If your tool adheres to web standards, it should be easy to export (most) course content to a reusable format such as XML. Allowing users to export their content to XML in turn allows the user to easily repurpose the content for different media, such as importing it into a print-based document format such as Adobe FrameMaker, using server-based conversion tools to create dynamic on-demand PDFs, or syndicating the content via RSS feeds.

Give the developer more flexibility — and encouragement — to try instructional design approaches your design team may not have thought of.

Many courses are designed to be page-turners with a few interactions scattered around. I’ll admit I’ve created my fair share of these courses. Tool manufacturers often promote their built-in templates as meeting or exceeding well-established instructional design principles. Entry- and mid-level developers in this field may actually believe your marketing spiels, and think that your templates are the holy grail. This may be good for your business, but it certainly isn’t good for the person taking the course.

Why not build more navigation and format flexibility into your tool, encouraging the user to think outside the box? Remind the user that your templates are just starting points and the real power of your tool is the flexibility it provides. Adobe Captivate’s success with its branching feature is a good example of how hungry developers are for alternatives to standard, page-tuner-style linear navigation.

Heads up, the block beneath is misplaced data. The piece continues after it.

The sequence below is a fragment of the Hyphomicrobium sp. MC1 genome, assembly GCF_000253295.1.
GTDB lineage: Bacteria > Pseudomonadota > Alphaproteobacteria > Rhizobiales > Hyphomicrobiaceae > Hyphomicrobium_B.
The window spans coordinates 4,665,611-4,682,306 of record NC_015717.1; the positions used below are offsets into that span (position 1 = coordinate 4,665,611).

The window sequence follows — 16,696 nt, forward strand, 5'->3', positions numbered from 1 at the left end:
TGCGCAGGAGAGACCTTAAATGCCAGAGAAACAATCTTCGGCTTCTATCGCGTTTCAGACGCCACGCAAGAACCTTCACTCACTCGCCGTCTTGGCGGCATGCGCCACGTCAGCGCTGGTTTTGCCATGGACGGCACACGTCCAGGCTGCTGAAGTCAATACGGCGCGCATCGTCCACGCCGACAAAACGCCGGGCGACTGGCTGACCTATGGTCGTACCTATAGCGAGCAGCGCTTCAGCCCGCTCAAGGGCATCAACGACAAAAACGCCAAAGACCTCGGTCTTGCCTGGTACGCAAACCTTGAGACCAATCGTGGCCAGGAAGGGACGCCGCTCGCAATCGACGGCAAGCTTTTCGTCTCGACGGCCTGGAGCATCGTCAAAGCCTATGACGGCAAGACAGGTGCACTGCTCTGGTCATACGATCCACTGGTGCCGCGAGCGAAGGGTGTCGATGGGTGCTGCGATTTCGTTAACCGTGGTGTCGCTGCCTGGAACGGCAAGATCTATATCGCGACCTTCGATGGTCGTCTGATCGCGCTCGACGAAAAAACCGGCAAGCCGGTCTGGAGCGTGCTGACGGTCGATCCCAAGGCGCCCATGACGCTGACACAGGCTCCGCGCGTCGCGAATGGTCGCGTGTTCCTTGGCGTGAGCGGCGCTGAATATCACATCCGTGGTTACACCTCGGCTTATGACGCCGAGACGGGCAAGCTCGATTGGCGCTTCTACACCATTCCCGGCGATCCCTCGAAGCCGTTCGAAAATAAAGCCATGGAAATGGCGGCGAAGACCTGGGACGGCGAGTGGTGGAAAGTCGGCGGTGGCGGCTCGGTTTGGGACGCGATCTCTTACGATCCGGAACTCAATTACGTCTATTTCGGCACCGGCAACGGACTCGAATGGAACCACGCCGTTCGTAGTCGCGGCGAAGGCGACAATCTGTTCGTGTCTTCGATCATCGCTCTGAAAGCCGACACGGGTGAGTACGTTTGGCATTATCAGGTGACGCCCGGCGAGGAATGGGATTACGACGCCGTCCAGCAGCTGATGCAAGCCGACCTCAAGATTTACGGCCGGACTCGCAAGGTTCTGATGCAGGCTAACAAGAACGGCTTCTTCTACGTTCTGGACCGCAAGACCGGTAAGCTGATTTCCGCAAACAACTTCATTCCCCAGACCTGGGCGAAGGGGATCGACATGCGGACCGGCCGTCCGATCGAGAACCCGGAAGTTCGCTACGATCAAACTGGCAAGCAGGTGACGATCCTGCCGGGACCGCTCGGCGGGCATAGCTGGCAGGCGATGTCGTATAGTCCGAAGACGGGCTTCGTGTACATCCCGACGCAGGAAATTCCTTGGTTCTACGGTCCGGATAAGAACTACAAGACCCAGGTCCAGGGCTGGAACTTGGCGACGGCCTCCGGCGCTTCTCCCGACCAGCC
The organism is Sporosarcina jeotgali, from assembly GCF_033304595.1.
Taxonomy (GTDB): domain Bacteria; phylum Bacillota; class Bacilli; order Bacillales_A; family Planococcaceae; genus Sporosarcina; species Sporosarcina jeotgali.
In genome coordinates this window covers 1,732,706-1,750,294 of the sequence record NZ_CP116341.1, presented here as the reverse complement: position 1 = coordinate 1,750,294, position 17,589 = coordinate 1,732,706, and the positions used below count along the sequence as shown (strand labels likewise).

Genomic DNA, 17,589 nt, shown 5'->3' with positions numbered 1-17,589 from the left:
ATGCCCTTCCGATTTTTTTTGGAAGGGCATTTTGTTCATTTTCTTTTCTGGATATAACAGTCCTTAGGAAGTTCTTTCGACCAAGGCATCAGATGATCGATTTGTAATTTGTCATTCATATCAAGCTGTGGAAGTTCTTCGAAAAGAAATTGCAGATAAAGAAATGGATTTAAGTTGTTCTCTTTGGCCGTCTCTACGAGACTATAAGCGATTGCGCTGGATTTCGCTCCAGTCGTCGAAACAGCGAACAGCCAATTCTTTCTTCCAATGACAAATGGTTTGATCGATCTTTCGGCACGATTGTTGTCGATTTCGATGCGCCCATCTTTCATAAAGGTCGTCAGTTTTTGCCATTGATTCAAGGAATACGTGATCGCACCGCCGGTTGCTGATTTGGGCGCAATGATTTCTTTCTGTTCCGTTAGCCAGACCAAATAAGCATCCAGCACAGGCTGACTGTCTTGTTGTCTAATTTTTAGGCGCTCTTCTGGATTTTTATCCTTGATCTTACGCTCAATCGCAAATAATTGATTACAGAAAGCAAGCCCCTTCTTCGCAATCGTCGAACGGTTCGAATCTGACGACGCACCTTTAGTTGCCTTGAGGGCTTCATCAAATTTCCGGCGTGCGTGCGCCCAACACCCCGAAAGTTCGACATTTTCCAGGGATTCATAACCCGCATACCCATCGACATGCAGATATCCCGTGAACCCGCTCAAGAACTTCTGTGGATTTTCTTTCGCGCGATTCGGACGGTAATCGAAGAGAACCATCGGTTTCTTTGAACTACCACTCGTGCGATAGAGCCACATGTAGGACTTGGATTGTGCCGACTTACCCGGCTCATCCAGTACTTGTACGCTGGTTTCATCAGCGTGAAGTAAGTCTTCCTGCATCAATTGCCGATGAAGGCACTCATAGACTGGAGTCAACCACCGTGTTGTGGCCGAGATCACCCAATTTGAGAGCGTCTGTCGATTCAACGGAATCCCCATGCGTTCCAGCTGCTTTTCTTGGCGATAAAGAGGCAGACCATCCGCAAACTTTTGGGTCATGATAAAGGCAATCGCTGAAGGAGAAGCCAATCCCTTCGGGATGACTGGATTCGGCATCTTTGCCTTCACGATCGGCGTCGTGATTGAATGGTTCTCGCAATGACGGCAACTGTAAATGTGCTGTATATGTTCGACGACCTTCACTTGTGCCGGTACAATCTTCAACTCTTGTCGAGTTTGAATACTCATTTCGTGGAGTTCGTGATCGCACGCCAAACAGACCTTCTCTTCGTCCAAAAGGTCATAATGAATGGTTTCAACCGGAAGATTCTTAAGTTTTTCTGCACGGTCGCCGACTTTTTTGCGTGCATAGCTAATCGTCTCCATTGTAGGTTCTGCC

Wrapping this thing up

Getting back to BJ’s original question, I use custom home-grown course solutions. This isn’t for lack of wanting a good all-round e-learning authoring tool; I just think there isn’t one out there that meets my needs yet. And until there is, I feel more confident working with standard HTML, throwing in the occasional Flash or Captivate file. I recommend this approach to others because I think it’s the most browser- and platform-neutral method, and opens up the development environment to any web developer without requiring expertise in a niche (and ultimately limiting) e-learning authoring tool.

What do you think?

Wow, OK, I sure didn’t intend to write this much. As you can see I had a few things I’ve been wanting to get off my chest for a while. If you’ve made it this far, you must be interested in this topic, too, so I ask you to kindly let me know what you think. Am I off-base here or what?

Captivate-JavaScript limitations

Captivate SWFs can communicate with the host HTML file via JavaScript, but the scripting options suffer from severe limitations imposed by the Captivate authoring environment.

For starters, this communication is (generally) a one-way street: the JavaScript goes out of Captivate to the HTML file, but the JavaScript in the HTML can’t really ‘talk’ to the Captivate SWF.

Here’s a simple example of a Captivate SWF calling a function located in the HTML host. Once the JavaScript in the HTML file receives the function call, it executes it. In this case, the function identify() will manipulate DOM elements to display a message. [ Download the source files. ]

The ability to send JavaScript calls from Captivate SWFs should open up a number of possibilities, even if we’re limited to one-way calls. A few ideas off the top of my head: